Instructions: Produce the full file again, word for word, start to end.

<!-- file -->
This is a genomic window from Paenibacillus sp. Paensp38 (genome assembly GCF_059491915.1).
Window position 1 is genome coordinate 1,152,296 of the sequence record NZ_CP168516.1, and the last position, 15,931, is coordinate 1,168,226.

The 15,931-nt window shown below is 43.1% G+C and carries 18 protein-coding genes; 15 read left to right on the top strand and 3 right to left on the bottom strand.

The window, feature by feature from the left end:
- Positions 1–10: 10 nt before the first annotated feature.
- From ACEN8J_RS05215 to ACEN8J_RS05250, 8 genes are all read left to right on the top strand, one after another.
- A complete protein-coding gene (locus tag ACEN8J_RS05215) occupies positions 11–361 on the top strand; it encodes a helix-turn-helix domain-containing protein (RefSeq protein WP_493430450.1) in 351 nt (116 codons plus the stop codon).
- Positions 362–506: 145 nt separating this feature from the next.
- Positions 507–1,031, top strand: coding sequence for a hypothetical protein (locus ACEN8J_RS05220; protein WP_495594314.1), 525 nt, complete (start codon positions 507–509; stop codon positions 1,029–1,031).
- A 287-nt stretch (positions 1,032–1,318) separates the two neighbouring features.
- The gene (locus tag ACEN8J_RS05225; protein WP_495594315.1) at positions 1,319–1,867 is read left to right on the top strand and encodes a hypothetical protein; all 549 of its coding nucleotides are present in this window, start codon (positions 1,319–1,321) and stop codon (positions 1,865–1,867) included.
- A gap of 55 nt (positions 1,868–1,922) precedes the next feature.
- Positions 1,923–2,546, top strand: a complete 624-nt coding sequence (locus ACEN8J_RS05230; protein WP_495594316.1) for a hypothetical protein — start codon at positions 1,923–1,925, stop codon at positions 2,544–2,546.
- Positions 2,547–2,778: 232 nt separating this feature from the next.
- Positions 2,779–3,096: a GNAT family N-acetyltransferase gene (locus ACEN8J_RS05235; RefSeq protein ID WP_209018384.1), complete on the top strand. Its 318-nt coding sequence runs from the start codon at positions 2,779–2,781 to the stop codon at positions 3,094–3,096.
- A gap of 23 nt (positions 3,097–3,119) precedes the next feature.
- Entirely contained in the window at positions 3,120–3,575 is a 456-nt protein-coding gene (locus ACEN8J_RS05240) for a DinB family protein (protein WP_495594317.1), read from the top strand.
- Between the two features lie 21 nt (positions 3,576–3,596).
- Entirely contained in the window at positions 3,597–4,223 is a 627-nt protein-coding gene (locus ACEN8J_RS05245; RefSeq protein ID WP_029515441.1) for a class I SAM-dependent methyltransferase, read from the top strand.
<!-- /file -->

This is a genomic window from Paenibacillus sp. Paensp38 (genome assembly GCF_059491915.1).
Window position 1 is genome coordinate 1,152,296 of the sequence record NZ_CP168516.1, and the last position, 15,931, is coordinate 1,168,226.

The 15,931-nt window shown below is 43.1% G+C and carries 18 protein-coding genes; 15 read left to right on the top strand and 3 right to left on the bottom strand.

The window, feature by feature from the left end:
- Positions 1–10: 10 nt before the first annotated feature.
- From ACEN8J_RS05215 to ACEN8J_RS05250, 8 genes are all read left to right on the top strand, one after another.
- A complete protein-coding gene (locus tag ACEN8J_RS05215) occupies positions 11–361 on the top strand; it encodes a helix-turn-helix domain-containing protein (RefSeq protein WP_493430450.1) in 351 nt (116 codons plus the stop codon).
- Positions 362–506: 145 nt separating this feature from the next.
- Positions 507–1,031, top strand: coding sequence for a hypothetical protein (locus ACEN8J_RS05220; protein WP_495594314.1), 525 nt, complete (start codon positions 507–509; stop codon positions 1,029–1,031).
- A 287-nt stretch (positions 1,032–1,318) separates the two neighbouring features.
- The gene (locus tag ACEN8J_RS05225; protein WP_495594315.1) at positions 1,319–1,867 is read left to right on the top strand and encodes a hypothetical protein; all 549 of its coding nucleotides are present in this window, start codon (positions 1,319–1,321) and stop codon (positions 1,865–1,867) included.
- A gap of 55 nt (positions 1,868–1,922) precedes the next feature.
- Positions 1,923–2,546, top strand: a complete 624-nt coding sequence (locus ACEN8J_RS05230; protein WP_495594316.1) for a hypothetical protein — start codon at positions 1,923–1,925, stop codon at positions 2,544–2,546.
- Positions 2,547–2,778: 232 nt separating this feature from the next.
- Positions 2,779–3,096: a GNAT family N-acetyltransferase gene (locus ACEN8J_RS05235; RefSeq protein ID WP_209018384.1), complete on the top strand. Its 318-nt coding sequence runs from the start codon at positions 2,779–2,781 to the stop codon at positions 3,094–3,096.
- A gap of 23 nt (positions 3,097–3,119) precedes the next feature.
- Entirely contained in the window at positions 3,120–3,575 is a 456-nt protein-coding gene (locus ACEN8J_RS05240) for a DinB family protein (protein WP_495594317.1), read from the top strand.
- Between the two features lie 21 nt (positions 3,576–3,596).
- Entirely contained in the window at positions 3,597–4,223 is a 627-nt protein-coding gene (locus ACEN8J_RS05245; RefSeq protein ID WP_029515441.1) for a class I SAM-dependent methyltransferase, read from the top strand.